Ukraine’s Poroshenko In a Bind
Written by Marren Haneberg
In the face of Russia’s invasion into Ukraine, pro-EU Poroshenko was elected Ukrainian president in 2014 with 54% of the vote (Yermolenko). Poroshenko’s presidency might “be the most dynamic [era] in Ukraine’s post-independence history,” with major changes in the constitution, culture, and international affairs of Ukraine (Yermolenko).
Decentralization and Language
A month after being elected, Poroshenko began amending Ukraine’s constitution to decentralize governance and increase regional autonomy. In July 2015, Poroshenko granted partial autonomy to Donbass for three years, despite pro-Russian rebels demands for full autonomy (“Poroshenko Unveils Constitutional…”).
Poroshenko has included language reform in his decentralization efforts, leaving minority language status to be determined by local leaders (“Amendments to Ukraine’s…”). At the expense of Ukraine’s large Russian-speaking population, this reform made Ukrainian the nation’s sole official language, increasing strife in regions where Russian previously was the second official language. The reform also caused an unintended “diplomatic spat” with Hungary after Poroshenko banned all languages but Ukrainian in secondary education, as Ukraine has a significant Hungarian-speaking minority (Ragozin).
In a ceremony attended by Poroshenko on January 5, the Ukrainian Orthodox Church gained independence from the Russian Orthodox Church, showing that Ukraine was moving out of Russia’s sphere of influence (“Petro Poroshenko At…”). Poroshenko compared the event to an “Act of Declaration of Independence of Ukraine” and said Russia was “losing one of the last levers of influence on its former colony” (“President: Tomos is…”). The move directly increased Poroshenko’s approval rating by 4 percent, according to Iryna Bekeshkina, head of the Kiev-based Democratic Initiatives foundation (“Leap of faith…”).
In November 2018, Russia seized Ukrainian ships in the Black Sea and took 24 Ukrainians captive. Poroshenko reacted by proposing martial law in Ukraine’s border regions. His demand met resistance in the Ukrainian parliament, which “refused to rubber stamp the martial law request, instead passing a much watered-down version designed to last only 30 days” (Hockenos). Parliament was not able to override Ukraine’s Interior Ministry, however, which banned Russian males between ages 16 and 60 from entering the country. The Interior Ministry has since maintained the ban, blocking 1,600 Russian men from coming into Ukraine since November (“Poroshenko Ends Martial…”). Showing that the move was unpopular, 60 percent of Ukrainians opposed November’s imposition of martial law (Talmazan).
Conflict in the Donbass
In a February 20 UN meeting, Poroshenko pushed for the deployment of UN Peacekeepers in the Donbass to end the five-year Ukrainian-Russian conflict. Since 2014, over 10,000 people have died in the conflict, about one-third of these being civilian deaths. The conflict has displaced an additional 1.5 million people (“Ukraine asks UN…”). The fact that Poroshenko had not already imposed martial law, even though the Donbass conflict had gone on for five years and claimed many lives, is one of the reasons voters saw Poroshenko’s martial law “as a political move designed to bolster his dire polling ahead of elections” (Talmazan).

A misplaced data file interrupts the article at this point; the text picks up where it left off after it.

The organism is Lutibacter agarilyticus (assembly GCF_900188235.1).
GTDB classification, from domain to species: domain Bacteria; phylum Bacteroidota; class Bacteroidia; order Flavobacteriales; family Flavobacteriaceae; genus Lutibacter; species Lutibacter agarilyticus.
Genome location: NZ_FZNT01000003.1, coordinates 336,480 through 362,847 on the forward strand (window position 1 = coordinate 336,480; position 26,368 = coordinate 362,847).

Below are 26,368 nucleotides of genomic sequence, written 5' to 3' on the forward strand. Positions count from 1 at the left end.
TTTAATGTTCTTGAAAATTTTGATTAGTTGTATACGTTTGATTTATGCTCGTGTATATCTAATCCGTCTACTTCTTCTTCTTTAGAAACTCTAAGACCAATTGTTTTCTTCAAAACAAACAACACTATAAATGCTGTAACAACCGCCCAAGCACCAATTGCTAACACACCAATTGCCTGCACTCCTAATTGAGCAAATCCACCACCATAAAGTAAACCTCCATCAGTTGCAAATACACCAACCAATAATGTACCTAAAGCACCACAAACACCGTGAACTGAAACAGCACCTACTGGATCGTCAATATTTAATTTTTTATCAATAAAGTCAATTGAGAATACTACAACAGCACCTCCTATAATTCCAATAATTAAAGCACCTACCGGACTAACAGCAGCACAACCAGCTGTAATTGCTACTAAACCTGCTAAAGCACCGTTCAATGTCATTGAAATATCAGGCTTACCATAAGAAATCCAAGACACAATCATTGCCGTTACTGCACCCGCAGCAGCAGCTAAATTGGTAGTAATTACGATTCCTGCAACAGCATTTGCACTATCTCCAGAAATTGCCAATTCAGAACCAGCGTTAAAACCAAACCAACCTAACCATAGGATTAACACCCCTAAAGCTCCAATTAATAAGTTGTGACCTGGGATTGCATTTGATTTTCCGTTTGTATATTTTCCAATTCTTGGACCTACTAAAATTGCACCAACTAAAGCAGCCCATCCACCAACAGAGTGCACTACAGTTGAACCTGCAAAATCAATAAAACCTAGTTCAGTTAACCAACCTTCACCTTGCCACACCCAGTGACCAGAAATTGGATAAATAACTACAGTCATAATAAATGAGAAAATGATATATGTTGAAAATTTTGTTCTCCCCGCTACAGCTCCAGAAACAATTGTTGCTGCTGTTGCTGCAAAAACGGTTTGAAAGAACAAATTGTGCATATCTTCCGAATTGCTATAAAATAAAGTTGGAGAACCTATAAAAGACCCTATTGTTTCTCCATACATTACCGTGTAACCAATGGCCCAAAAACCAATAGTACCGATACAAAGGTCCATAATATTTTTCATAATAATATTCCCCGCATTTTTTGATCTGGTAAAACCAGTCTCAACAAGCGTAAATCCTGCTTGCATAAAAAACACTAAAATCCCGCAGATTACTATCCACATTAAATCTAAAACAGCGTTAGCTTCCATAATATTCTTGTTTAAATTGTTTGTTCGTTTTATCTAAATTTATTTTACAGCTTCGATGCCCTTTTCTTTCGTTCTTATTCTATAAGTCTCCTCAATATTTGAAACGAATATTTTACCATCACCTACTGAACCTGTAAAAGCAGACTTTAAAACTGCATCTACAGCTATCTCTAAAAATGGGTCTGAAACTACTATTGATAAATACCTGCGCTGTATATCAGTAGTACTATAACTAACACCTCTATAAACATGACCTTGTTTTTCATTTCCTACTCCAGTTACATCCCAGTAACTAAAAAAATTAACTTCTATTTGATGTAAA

Securing international aid is vital for Ukraine to lighten the burden of its $20 billion debt (Turak). In 2015, the International Monetary Fund (IMF) granted Ukraine a conditional $17.5 billion aid package. While Poroshenko successfully oversaw many of the conditional reforms, the IMF froze the package in April 2017 after he fell behind implementing required anti-corruption measures. In December 2018, the IMF replaced the package with a standby $3.9 billion loan. Securing this loan is a positive for Poroshenko’s presidency, as it opens up Ukraine to aid from the EU and other foreign donors (Williams and Zinets).
Corruption is a major issue that impedes Poroshenko’s path to reelection. After Maidan protesters ousted corrupt Viktor Yanukovych, they voted Poroshenko into office with the hope that he would take “meaningful steps to lock up crooked bureaucrats” (Langley). Since his election, Ukraine’s corruption rating has only “moderately” increased and “transparency activists are [still] routinely harassed, with one dying in an acid attack” (Langley). Further hurting his popularity, Poroshenko’s “name popped up in the Panama Papers,” putting him on the level of other corrupt officials worldwide (Langley).
Running on a campaign motto of “Army, Language, Faith,” Poroshenko has made gains in his uphill battle to reelection (Ragozin). In June 2018, 8.5 percent of Ukrainians said they would re-elect him to presidency compared to 19.5 percent who said they would vote for Yulia Tymoshenko, a gap of over 10 percentage points (Grushetsky). By December 2018, he was trailing Tymoshenko by only 2.3 percentage points, 13.8 percent for Poroshenko compared to 16.1 percent for Tymoshenko (Democratic Initiatives Foundation…).
Since he came into power in 2014, Poroshenko has become increasingly unpopular among Ukrainians. Even though he has wooed some voters with cultural reforms, he has a taken a hit for failing to implement anti-corruption measures. His attempt to increase popularity by flexing the national security muscle scared off voters, as they saw it as a political ploy. Poroshenko has not delivered what voters asked for in 2014, and it has deeply hurt his popularity.
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Yermolenko, Volodymyr. 2018. “Does Poroshenko Have a Chance at a Second Term?” October 1. Atlantic Council. https://www.atlanticcouncil.org/blogs/ukrainealert/does-poroshenko-have-a-shot-at-a-second-term.